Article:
IELTS Writing – Using Linking Words and Phrases to Improve Your Score


Hi, I’m Stephanie. Welcome to Oxford Online English! In this lesson, you can learn how to use linking
words and phrases for the IELTS writing exam. Linking words are important for your IELTS
writing, especially for the essay. Using linking words well can make a big difference
to your coherence and cohesion score, which is 25% of your writing score. Even if you’re not preparing for an IELTS
exam and just want to improve your English writing generally, this lesson could help
you! Before we start, don’t forget to check out
our website: Oxford Online English dot com. You can find many other free IELTS preparation
lessons, or you can even take online lessons with one of our professional teachers to prepare
for your IELTS exam! Let’s start with a question. You’re thinking about ‘linking words’. Many students ask about ‘linking words’;
they ask things like, “What linking words should I use in my IELTS essay?” But what are ‘linking words’, and why
are they important? What are linking words? How would you answer this question? First, ‘linking words’ includes both words
and phrases. There are single words, like ‘however’,
and phrases, like ‘as a result.’ Secondly, linking words can be conjunctions,
like ‘and’ or ‘because’, which you use in the middle of a sentence. Linking words can also be adverbs, like ‘consequently’
or ‘on the other hand’, which you generally use at the start of a new sentence. Next, what do linking words do? Why do you need to use them? This is an important question, but it has
a simple answer: linking words make your writing clearer for your reader. Don’t use linking words because you want
to sound academic, or because you want to impress the examiner, or because you think
using linking words is going to get you a better score on your IELTS. It *is* necessary to use linking words to
get higher scores, but you need to use them in the right way. You use linking words to make the structure
of your ideas clearer. What does this mean? Let’s look at an example together. Read this sentence:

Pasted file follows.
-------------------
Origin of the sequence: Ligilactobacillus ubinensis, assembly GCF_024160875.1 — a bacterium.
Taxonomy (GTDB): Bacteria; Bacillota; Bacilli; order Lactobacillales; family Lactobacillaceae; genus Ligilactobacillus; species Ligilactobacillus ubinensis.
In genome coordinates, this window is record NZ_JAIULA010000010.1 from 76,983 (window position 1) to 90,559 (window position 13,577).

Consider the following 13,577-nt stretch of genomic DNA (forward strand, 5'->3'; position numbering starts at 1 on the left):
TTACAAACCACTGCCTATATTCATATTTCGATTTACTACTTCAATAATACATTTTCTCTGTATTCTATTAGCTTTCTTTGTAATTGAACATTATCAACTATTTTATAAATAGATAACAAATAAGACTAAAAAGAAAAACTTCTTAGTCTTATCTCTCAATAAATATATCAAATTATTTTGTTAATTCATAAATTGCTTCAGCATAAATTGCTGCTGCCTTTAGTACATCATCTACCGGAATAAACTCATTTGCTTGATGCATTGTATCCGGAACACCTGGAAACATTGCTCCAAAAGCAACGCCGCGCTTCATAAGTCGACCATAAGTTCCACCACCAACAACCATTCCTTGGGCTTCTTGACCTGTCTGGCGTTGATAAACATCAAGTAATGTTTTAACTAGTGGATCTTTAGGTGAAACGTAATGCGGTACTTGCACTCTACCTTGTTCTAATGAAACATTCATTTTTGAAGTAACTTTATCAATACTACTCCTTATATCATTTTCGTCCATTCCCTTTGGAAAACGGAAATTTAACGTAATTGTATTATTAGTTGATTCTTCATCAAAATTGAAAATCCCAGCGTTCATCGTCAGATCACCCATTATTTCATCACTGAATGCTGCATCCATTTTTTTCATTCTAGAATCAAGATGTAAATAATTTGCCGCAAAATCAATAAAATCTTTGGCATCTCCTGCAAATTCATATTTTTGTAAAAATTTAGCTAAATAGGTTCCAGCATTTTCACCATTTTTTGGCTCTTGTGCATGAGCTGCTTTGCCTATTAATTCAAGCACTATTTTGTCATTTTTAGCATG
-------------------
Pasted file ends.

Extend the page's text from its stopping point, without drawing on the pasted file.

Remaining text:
Next, imagine that the next sentence starts with ‘also,’ ‘on the other hand,’
or ‘consequently’. What do these tell you? What do you know if you see that the first
word of the next sentence is ‘also’? What’s the difference between using ‘also’
or ‘on the other hand’? These linking words show you the direction
of the next sentence. If the next sentence starts with ‘also’,
you know that it will add another, similar point. If it starts with ‘on the other hand’,
you know that the writer will make a contrasting point. If it starts with ‘consequently’, you
know that the writer will describe a result of this situation. This is why you use linking words, and this
is why they can be powerful. In this example, you can know the general
idea of the next sentence before you read it. This makes your writing easier to follow. Next, let’s look at the details of using
linking words well in your IELTS writing tasks. Learning about linking words for your IELTS
writing exam can be overwhelming. There are so many words and phrases: ‘in
addition’, ‘although’, ‘except for’, ‘due to’… There are tens of things you *could* study. However, we’ve got good news for you! You don’t need to learn big lists of words. So, what should you do? The best way is to think about linking words
in terms of function. What do we mean by ‘function’? Many different linking words do the same job. For example: However, on the other hand, nevertheless, and although all show a contrast between two related—but